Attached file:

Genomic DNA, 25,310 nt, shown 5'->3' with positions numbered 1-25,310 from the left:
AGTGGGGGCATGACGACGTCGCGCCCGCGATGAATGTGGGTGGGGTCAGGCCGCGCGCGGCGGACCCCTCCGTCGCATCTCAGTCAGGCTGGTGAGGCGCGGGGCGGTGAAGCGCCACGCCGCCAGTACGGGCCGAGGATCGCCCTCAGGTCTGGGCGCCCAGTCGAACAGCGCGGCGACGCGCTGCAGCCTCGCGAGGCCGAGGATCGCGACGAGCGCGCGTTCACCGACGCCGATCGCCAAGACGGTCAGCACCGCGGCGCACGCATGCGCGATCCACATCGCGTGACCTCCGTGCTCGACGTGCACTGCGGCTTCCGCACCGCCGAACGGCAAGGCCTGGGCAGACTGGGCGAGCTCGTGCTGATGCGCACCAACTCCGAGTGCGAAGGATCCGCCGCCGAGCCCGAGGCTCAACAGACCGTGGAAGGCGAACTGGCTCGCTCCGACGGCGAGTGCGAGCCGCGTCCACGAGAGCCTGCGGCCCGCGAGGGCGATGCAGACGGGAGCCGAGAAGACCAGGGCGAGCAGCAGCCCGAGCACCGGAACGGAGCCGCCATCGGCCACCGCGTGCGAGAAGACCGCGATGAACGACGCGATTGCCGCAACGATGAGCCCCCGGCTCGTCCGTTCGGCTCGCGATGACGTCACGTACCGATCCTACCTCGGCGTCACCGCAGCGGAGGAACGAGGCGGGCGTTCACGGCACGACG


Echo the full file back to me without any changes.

Genomic DNA, 25,310 nt, shown 5'->3' with positions numbered 1-25,310 from the left:
AGTGGGGGCATGACGACGTCGCGCCCGCGATGAATGTGGGTGGGGTCAGGCCGCGCGCGGCGGACCCCTCCGTCGCATCTCAGTCAGGCTGGTGAGGCGCGGGGCGGTGAAGCGCCACGCCGCCAGTACGGGCCGAGGATCGCCCTCAGGTCTGGGCGCCCAGTCGAACAGCGCGGCGACGCGCTGCAGCCTCGCGAGGCCGAGGATCGCGACGAGCGCGCGTTCACCGACGCCGATCGCCAAGACGGTCAGCACCGCGGCGCACGCATGCGCGATCCACATCGCGTGACCTCCGTGCTCGACGTGCACTGCGGCTTCCGCACCGCCGAACGGCAAGGCCTGGGCAGACTGGGCGAGCTCGTGCTGATGCGCACCAACTCCGAGTGCGAAGGATCCGCCGCCGAGCCCGAGGCTCAACAGACCGTGGAAGGCGAACTGGCTCGCTCCGACGGCGAGTGCGAGCCGCGTCCACGAGAGCCTGCGGCCCGCGAGGGCGATGCAGACGGGAGCCGAGAAGACCAGGGCGAGCAGCAGCCCGAGCACCGGAACGGAGCCGCCATCGGCCACCGCGTGCGAGAAGACCGCGATGAACGACGCGATTGCCGCAACGATGAGCCCCCGGCTCGTCCGTTCGGCTCGCGATGACGTCACGTACCGATCCTACCTCGGCGTCACCGCAGCGGAGGAACGAGGCGGGCGTTCACGGCACGACG